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O-205 Parental Cardiovascular Morbidity In Families With A Preterm Child, A National Register Study
  1. P Hovi1,
  2. S Turkka1,
  3. SPK Näsänen-Gilmore1,
  4. M Vääräsmäki2,
  5. M Gissler3,
  6. A Pouta4,
  7. E Kajantie5
  1. 1Department of Chronic Disease Prevention, National Institute for Health and Welfare (THL), Helsinki, Finland
  2. 2Department of Obstetrics and Gynecology, Oulu University Hospital, Oulu, Finland
  3. 3Information Department, National Institute for Health and Welfare, Helsinki, Finland
  4. 4Department of Children Young People and Families, National Institute for Health and Welfare, Oulu, Finland
  5. 5Department of Chronic Disease Prevention, National Institute for Health and Welfare, Helsinki, Finland


Background Prematurity is associated with a higher incidence of hypertension and glucose metabolism during childhood and young adulthood. This may be due to circumstances during fetal and early postnatal life or to confounders such as unhealthy lifestyle in childhood home. The confounder explanation would gain support if preterm birth would predict father’s cardiovascular disease (CVD).

Objective We hypothesised that preterm birth would predict cardiovascular disease in both parents.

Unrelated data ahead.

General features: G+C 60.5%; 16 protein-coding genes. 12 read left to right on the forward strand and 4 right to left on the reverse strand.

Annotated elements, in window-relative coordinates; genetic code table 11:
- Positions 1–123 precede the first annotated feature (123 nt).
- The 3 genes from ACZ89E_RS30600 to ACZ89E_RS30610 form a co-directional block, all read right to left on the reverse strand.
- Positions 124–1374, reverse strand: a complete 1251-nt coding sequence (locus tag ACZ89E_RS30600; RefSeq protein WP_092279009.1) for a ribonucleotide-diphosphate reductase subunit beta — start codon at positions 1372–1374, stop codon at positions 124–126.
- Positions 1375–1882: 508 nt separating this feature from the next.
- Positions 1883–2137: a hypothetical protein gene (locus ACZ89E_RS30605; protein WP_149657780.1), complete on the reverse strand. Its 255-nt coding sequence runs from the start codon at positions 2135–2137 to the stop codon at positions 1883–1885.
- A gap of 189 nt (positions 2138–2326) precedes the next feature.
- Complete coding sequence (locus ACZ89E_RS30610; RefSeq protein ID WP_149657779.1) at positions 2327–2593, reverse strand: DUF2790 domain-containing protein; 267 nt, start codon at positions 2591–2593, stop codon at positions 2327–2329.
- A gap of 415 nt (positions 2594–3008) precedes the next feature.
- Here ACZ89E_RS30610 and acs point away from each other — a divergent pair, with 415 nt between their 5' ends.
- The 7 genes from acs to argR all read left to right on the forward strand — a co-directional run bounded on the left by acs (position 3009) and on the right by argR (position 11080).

Design/methods Pregnancy data came from Finnish Medical Birth Register. During Jan 1, 1987 and Sep 30, 1990, we included the first singleton birth for each of the 196,427 mothers. National Population Register Centre tracked the fathers, 3,048 remained missing (and 27 mothers).

We obtained Hospital Discharge Register data from Aug, 1969, and non-primary care out-patient visit data from Sep 1986, both until 31 Dec 2012. The first occasion of CVD was when the ICD-9 and ICD-10 indicated coronary heart disease (CHD) or stroke.

We utilised Cox regression for proportional hazards to analyse the effect of GA group on CVD in mothers and fathers separately.

Results In mothers, preterm birth predicted CVD with Hazard Ratios (HRs) increasing up to 2.12 with shorter gestation ( Table 1 ). Among thefathers, those whose baby had been born preterm were clearly not at ahigher risk for a CVD diagnosis ( Table 2 ).

Abstract O-205 Table 1

Mohter’s CVD diagnosis by index child’s gestational age group

Abstract O-205 Table 2

Father’s CVD diagnosis by index child’s gestational age group

Conclusions Since preterm birth predicted CVD only in mothers and not fathers, the higher CVD risk factors in those born preterm are unlikely to be mediated by unhealthy habits learnt from the parents.

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